Iraqi militia vows to attack US interests if Syria hit

Residents inspect buildings damaged by what activists said were warplanes belonging to forces loyal to Syria's President Bashar Assad in Iskat, near the Syrian-Turkish border Friday, Aug. 30.

An Iraqi Shiite militia group on Friday threatened to attack U.S. interests in the Mideast if America launches a military strike on Syria.

BAGHDAD — An Iraqi Shite militia group said on Friday it would attack U.S. interests in Iraq and the region if Washington carries out a military strike on Syria.

President Barack Obama said on Friday the United States was still in the planning process for a response to the chemical weapons use in Syria.

"All their interests and facilities in Iraq and the region will be targeted by our militants if the United States insists on attacking Syria," a spokesman for the Iraqi militia group al-Nujaba'a told Reuters by telephone, without giving details.

Al-Nujaba'a is an umbrella group which includes Iraqi Shiite militants who have crossed into neighboring Syria to fight alongside troops loyal to Syrian President Bashar Assad. Assad is from the Alawite sect, an offshoot of Shiite Islam.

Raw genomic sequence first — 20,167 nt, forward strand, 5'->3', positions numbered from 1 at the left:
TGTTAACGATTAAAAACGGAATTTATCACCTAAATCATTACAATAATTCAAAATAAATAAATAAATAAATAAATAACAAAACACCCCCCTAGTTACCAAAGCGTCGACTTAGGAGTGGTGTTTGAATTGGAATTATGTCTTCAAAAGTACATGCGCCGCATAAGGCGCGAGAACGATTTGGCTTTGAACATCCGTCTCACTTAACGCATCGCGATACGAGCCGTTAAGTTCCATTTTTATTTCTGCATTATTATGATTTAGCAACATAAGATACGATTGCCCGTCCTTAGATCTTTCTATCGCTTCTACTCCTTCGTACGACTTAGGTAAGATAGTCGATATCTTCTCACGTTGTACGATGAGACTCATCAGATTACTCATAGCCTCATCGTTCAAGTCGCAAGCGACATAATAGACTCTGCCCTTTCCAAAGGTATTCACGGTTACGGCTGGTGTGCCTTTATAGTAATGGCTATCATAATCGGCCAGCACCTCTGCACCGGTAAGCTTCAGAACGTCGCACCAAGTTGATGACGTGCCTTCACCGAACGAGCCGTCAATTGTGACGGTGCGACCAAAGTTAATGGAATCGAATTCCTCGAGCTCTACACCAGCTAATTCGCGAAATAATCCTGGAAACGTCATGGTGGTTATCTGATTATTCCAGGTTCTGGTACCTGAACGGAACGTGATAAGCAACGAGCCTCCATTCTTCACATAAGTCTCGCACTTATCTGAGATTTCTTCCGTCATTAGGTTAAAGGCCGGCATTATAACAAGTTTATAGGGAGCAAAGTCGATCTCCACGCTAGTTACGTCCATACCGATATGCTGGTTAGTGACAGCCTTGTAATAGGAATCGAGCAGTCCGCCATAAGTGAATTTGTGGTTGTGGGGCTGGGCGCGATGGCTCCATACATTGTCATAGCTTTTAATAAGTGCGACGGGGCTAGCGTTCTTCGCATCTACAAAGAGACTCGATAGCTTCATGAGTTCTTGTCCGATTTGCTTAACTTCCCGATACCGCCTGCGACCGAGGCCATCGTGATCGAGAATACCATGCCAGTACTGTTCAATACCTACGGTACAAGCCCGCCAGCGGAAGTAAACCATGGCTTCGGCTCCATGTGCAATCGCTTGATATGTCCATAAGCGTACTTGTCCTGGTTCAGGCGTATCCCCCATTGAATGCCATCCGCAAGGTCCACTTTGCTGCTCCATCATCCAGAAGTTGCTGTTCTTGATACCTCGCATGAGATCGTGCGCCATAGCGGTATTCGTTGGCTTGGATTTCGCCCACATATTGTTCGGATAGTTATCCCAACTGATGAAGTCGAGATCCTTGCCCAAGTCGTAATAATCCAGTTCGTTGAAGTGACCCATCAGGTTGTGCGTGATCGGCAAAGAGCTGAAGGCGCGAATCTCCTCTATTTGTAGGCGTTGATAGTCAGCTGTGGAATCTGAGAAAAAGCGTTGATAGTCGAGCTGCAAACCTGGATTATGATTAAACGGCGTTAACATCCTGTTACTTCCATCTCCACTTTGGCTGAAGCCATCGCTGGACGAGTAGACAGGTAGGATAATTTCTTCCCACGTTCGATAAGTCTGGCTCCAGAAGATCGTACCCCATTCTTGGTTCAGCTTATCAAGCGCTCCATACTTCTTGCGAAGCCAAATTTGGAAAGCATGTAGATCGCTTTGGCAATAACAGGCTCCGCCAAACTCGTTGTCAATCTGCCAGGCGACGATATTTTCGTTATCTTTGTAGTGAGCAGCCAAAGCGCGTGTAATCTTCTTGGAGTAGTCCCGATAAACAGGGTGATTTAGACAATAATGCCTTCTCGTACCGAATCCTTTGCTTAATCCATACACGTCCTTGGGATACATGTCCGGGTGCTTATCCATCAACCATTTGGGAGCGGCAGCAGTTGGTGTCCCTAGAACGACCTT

The group includes fighters of the Asaib al-Haq and Kata'ib Hezbollah militias and the Mehdi army militia of anti-U.S. Shiite cleric Muqtada al-Sadr, which was mostly disbanded after its defeat by Iraqi and U.S. forces in 2008.

Syria's war has been a delicate foreign policy problem for Iraq's Shiite leadership. Baghdad is close to Iran, President Assad's ally, but insists it takes no sides as the Syrian conflict widens a regional Shiite-Sunni divide.

Shiite militants threatened to strike U.S. interests in Iraq last September over a film about the Prophet Mohammad that triggered protests in Libya, Egypt and Yemen.

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